Paris Assault
Police take cover during the final assault at the scene of a hostage-taking at an industrial zone in Dammartin-en-Goele, northeast of Paris, Jan. 9, 2015. REUTERS/Christian Hartmann

One of the two gunmen who attacked Charlie Hebdo claimed to have been sent by al Qaeda’s Yemen-based branch and to have been in contact with American radical cleric Anwar al Awlaki, who was killed in a drone strike in Yemen in 2011. Cherif Kouachi, who was killed on Friday along with his brother Said in a police assault in Dammartin-en-Goële outside Paris, was interviewed by French broadcaster BFM TV on Friday morning, as he was holed up in a factory with a hostage.

A journalist with BFM explained on camera that, around 10 a.m. on Friday, a reporter called the factory from the newsroom, and Kouachi picked up. There was first a brief exchange, then a second conversation, which was taped and communicated only to police to avoid hampering the work of investigators. BFM released the tape only after the standoff ended.

In another phone call, the man who was killed after taking hostages at a kosher supermarket near Paris, Amedy Coulibaly, said he was sent instead by the Islamic State group, had coordinated his action with the brothers, and he had killed four people in the store.

Kouachi, said BFM, knew he was talking to a journalist.

“We have said we are the defenders of the Prophet, and that I was sent, Cherif Kouachi, by al Qaeda in Yemen. And that I went there and that it was Sheikh Anwar Al Awlaki who funded me,” Kouachi said.

BFM also posted on its youtube channel the complete file of its interview with Kouachi, in French. In it, the 32-year old proceeded to explain the massacre, in response to a question on whether he and his brother, 34, planned to kill again.

“We are not killers! We are defenders of the Prophet. We don’t kill anybody, we defend the Prophet,” said a calm Kouachi. “Those who offend him, there’s no problem, you can kill them,” he added, refuting any claim that they had killed civilians.

“We don’t kill women. We’re not like you. You, you are the ones killing children in Iraq and Syria. … We have honor codes in Islam.” But you killed 12 people, the reporter objected. “You said it yourself! We have avenged,” replied Kouachi.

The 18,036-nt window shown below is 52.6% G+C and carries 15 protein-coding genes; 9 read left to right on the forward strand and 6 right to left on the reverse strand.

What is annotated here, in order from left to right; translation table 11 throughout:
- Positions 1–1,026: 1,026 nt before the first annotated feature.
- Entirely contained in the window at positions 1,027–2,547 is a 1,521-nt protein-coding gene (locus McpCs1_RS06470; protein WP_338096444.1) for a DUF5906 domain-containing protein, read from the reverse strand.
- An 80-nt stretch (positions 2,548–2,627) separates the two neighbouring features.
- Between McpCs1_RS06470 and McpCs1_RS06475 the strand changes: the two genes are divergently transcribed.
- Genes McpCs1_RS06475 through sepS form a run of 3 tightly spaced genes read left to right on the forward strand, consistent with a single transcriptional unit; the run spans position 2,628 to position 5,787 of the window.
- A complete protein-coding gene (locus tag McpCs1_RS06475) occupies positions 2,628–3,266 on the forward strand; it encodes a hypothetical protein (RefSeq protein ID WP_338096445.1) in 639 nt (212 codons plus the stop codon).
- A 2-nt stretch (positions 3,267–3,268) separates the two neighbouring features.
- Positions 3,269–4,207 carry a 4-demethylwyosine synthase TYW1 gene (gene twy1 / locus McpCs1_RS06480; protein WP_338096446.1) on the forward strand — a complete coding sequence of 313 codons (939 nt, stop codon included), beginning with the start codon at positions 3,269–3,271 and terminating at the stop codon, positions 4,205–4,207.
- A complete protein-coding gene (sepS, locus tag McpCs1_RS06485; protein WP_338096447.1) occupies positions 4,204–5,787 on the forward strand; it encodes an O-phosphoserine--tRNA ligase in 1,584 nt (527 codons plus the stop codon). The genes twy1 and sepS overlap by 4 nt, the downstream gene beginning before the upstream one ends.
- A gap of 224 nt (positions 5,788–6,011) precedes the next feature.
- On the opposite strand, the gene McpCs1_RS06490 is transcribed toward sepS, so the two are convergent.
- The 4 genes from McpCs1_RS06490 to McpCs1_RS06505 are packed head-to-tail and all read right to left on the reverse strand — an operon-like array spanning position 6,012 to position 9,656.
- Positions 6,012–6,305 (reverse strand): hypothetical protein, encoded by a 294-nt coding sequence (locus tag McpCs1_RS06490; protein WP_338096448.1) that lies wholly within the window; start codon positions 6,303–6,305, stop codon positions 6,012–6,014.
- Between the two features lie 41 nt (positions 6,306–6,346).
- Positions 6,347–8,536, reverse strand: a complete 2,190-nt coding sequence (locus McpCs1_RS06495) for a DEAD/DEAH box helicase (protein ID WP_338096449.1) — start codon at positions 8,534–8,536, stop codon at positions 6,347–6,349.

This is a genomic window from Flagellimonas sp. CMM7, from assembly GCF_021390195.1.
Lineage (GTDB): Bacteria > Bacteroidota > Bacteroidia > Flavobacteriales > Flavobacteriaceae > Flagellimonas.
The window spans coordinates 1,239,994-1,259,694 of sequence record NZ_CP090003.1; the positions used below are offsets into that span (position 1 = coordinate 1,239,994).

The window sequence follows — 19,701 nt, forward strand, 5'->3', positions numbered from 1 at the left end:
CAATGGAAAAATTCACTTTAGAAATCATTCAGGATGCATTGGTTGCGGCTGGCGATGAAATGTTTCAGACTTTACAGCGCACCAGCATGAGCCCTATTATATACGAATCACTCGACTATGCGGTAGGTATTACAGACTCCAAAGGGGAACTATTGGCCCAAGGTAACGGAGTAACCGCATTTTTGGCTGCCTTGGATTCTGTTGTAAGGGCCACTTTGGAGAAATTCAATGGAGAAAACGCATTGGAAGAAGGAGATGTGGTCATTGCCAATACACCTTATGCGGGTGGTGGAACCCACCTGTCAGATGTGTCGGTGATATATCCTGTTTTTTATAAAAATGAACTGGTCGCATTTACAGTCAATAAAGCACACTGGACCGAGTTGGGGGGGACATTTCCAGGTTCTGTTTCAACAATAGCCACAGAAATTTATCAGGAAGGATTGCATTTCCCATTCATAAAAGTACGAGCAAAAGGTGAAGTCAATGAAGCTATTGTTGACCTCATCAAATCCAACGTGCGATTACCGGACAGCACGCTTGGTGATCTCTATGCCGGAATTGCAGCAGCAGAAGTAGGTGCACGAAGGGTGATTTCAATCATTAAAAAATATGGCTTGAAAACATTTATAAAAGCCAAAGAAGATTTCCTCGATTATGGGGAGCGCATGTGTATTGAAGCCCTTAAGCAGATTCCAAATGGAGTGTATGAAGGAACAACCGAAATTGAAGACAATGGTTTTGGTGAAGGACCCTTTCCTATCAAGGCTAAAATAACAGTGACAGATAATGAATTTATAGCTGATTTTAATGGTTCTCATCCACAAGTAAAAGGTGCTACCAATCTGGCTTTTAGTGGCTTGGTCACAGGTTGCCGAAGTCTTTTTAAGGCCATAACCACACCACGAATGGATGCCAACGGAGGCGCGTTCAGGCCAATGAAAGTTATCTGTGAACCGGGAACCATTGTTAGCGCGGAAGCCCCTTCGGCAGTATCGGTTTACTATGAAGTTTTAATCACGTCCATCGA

BFM also said it got a call, about five hours later at 3 p.m. Paris time, from Amedy Coulibaly, the man who had taken hostages at a kosher supermarket and was killed by police in an assault shortly afterward.

“He said he wanted to contact the police and claimed the Islamic State was behind him, and said he has instructions from the caliphate,” recounted a BFM journalist on air.

“Yes, we synchronized to do the operation,” Coulibaly is heard saying on tape in response to a question on whether he had coordinated with the Kouachis. Coulibaly is suspected of having killed one policewoman near Paris on Thursday before assaulting the supermarket, and said he had not been in contact with the other two during the actual attacks, nor during the two separate standoffs. The coordination happened “at the start,” Coulibaly said, “they began with Charlie Hebdo and I began with the police.”

According to BFM, Coulibaly also said that “there are four dead in the supermarket and he is with 16 people with children.” Given what we know about the supermarket assault – that four hostages plus the attacker died – then Coulibaly’s statements indicate that no hostages were killed when the special forces stormed the supermarket.

“He said he did it to defend oppressed Muslims, especially in Palestine,” explained a BFM reporter, “and he chose a kosher supermarket because it served Jews.”